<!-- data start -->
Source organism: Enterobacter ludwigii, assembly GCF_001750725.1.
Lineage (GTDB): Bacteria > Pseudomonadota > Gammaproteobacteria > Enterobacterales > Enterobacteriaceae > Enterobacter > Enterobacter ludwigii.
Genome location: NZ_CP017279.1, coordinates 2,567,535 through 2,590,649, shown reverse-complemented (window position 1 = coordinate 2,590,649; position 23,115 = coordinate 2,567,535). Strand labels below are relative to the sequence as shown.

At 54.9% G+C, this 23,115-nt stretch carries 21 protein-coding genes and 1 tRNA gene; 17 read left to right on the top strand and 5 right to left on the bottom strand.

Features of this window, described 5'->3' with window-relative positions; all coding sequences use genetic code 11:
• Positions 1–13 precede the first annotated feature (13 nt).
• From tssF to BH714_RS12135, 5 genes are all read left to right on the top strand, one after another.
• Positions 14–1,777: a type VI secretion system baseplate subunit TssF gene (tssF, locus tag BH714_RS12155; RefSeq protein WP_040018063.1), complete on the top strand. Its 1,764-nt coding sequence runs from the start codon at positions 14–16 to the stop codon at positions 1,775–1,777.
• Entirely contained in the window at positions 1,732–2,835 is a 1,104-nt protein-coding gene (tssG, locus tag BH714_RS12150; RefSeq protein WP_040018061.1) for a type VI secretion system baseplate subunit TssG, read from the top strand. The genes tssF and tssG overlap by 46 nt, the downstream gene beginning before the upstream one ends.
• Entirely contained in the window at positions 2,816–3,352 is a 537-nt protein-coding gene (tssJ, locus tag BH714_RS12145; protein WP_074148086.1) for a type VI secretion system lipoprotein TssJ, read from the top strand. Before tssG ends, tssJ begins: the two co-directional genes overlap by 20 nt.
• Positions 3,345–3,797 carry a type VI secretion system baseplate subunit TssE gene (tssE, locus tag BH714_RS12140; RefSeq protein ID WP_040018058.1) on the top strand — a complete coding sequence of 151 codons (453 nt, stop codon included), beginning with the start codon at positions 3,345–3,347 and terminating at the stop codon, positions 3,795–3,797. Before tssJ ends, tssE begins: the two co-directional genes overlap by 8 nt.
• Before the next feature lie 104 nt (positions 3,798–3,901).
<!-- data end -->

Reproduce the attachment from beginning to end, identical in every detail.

Source organism: Enterobacter ludwigii, assembly GCF_001750725.1.
Lineage (GTDB): Bacteria > Pseudomonadota > Gammaproteobacteria > Enterobacterales > Enterobacteriaceae > Enterobacter > Enterobacter ludwigii.
Genome location: NZ_CP017279.1, coordinates 2,567,535 through 2,590,649, shown reverse-complemented (window position 1 = coordinate 2,590,649; position 23,115 = coordinate 2,567,535). Strand labels below are relative to the sequence as shown.

At 54.9% G+C, this 23,115-nt stretch carries 21 protein-coding genes and 1 tRNA gene; 17 read left to right on the top strand and 5 right to left on the bottom strand.

Features of this window, described 5'->3' with window-relative positions; all coding sequences use genetic code 11:
• Positions 1–13 precede the first annotated feature (13 nt).
• From tssF to BH714_RS12135, 5 genes are all read left to right on the top strand, one after another.
• Positions 14–1,777: a type VI secretion system baseplate subunit TssF gene (tssF, locus tag BH714_RS12155; RefSeq protein WP_040018063.1), complete on the top strand. Its 1,764-nt coding sequence runs from the start codon at positions 14–16 to the stop codon at positions 1,775–1,777.
• Entirely contained in the window at positions 1,732–2,835 is a 1,104-nt protein-coding gene (tssG, locus tag BH714_RS12150; RefSeq protein WP_040018061.1) for a type VI secretion system baseplate subunit TssG, read from the top strand. The genes tssF and tssG overlap by 46 nt, the downstream gene beginning before the upstream one ends.
• Entirely contained in the window at positions 2,816–3,352 is a 537-nt protein-coding gene (tssJ, locus tag BH714_RS12145; protein WP_074148086.1) for a type VI secretion system lipoprotein TssJ, read from the top strand. Before tssG ends, tssJ begins: the two co-directional genes overlap by 20 nt.
• Positions 3,345–3,797 carry a type VI secretion system baseplate subunit TssE gene (tssE, locus tag BH714_RS12140; RefSeq protein ID WP_040018058.1) on the top strand — a complete coding sequence of 151 codons (453 nt, stop codon included), beginning with the start codon at positions 3,345–3,347 and terminating at the stop codon, positions 3,795–3,797. Before tssJ ends, tssE begins: the two co-directional genes overlap by 8 nt.
• Before the next feature lie 104 nt (positions 3,798–3,901).